Week of July 8-14, 2012
Halifax River Ė After a stellar couple of weeks, the bite has slowed considerably. The fish must be biting between 3 and 6 in the morning because thatís the only time I havenít fished. As the moon starts to wane, the fish will return to their usual patterns. Leading up to full moon, the Halifax was the place for big trout and sheepshead.
The shrimp continue their run. The largest concentrations of eating size shrimp are being caught North of Dunlaughton. However, good numbers of bait shrimp can still be caught all the way up to the first island north of Granada.
Tomoka River ĖSimilar results from the Tomoka. After an incredible couple of days leading into the full moon, the bite stopped cold. When it heats back up, expect reds, snook, tarpon, blackdrum, and flounder to be active. I prefer to work the banks with artificials while slow towing 10-inch mullet out the back for tarpon.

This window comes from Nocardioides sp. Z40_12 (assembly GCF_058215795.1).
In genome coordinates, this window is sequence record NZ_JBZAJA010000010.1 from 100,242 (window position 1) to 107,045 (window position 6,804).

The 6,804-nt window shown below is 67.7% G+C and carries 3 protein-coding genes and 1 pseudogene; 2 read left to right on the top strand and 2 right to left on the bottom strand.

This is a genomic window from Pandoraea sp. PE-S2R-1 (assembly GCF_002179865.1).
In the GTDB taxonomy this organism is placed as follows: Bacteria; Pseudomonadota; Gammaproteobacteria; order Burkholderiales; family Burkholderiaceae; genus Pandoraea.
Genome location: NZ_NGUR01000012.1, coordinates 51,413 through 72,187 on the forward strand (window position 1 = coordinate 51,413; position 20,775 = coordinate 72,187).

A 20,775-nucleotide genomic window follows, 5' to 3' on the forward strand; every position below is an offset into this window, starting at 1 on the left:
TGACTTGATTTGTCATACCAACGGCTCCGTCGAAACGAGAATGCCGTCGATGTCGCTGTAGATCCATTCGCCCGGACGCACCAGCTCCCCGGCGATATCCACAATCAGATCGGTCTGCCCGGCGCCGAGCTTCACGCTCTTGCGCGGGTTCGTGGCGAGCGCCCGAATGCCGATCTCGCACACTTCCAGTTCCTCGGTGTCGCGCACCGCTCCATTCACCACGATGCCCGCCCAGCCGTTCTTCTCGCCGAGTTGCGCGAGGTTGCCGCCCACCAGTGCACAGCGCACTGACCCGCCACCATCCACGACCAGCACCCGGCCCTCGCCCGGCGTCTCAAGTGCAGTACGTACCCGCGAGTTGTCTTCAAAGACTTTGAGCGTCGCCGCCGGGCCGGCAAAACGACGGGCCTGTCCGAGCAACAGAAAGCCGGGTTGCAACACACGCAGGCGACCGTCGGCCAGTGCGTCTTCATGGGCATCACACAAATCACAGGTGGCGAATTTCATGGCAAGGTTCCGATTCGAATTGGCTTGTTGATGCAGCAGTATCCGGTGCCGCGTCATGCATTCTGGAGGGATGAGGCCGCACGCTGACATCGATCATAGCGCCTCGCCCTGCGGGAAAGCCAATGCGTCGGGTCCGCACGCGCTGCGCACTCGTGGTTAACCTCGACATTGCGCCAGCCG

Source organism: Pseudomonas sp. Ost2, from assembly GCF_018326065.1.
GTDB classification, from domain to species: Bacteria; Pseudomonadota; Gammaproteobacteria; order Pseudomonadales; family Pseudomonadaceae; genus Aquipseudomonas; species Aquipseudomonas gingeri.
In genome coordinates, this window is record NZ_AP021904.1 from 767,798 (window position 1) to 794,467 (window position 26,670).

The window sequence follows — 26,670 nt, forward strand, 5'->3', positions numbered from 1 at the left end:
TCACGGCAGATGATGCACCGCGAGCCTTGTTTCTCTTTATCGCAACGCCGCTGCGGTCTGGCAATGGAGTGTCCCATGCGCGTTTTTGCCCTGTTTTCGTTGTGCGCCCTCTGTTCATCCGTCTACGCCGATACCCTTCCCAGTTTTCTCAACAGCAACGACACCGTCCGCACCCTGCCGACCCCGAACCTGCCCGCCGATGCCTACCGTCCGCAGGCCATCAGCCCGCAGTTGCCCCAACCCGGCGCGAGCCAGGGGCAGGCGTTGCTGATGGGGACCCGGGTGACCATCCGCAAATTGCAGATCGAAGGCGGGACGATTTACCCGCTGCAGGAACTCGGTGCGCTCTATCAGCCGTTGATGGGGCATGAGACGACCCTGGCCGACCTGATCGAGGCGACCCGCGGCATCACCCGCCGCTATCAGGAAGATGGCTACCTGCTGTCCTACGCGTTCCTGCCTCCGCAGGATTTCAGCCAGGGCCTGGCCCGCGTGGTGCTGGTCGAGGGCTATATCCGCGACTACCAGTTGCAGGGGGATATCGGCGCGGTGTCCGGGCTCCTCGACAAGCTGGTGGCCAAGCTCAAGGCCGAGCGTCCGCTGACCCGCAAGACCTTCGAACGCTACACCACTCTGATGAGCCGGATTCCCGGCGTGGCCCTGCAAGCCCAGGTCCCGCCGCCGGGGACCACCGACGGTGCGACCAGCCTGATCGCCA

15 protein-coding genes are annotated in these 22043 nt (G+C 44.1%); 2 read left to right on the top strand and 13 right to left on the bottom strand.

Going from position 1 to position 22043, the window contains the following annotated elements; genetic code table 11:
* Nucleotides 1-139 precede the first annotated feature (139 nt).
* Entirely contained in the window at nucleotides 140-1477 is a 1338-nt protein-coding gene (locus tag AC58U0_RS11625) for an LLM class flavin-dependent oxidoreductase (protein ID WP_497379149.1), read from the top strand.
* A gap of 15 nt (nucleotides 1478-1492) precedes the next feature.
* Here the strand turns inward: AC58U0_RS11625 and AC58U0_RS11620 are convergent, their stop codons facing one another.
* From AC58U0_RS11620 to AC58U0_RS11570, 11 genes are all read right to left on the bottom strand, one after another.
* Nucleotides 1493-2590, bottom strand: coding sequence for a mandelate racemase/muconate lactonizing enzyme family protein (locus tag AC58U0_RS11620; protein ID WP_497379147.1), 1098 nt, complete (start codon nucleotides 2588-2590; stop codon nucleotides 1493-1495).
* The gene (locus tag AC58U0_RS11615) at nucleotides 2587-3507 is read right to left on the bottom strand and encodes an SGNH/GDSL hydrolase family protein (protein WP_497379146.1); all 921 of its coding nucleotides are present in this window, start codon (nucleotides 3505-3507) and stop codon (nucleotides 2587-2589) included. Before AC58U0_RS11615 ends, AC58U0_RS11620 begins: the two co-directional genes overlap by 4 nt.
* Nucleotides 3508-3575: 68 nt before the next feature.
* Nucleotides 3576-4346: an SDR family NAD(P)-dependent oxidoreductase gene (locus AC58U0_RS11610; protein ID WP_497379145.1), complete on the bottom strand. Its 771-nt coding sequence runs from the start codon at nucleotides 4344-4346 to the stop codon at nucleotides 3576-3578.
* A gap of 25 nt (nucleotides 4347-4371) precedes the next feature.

Tomoka Basin--Large pods of menhaden and mullet are gathering in the basin. Look for trout and tarpon to be present wherever pelicans and gulls are diving. Again, slow troll either bait far back from the boat, while tossing artificials on any rolling or hitting fish.
Volusia County Surf ReportóThe most productive areas are holding lots of sand fleas. Look for them where the surf meets the sand. If you find them, expect pompano, whiting, and drum to be around. Mullet seem to be almost everywhere. If they are free jumping donít expect any predators to be lurking. However, if they are being chased and routinely scattering on the surface thereís no telling what might be lurking, but sharks, snook, tarpon, mackerel, or reds, are possibilities.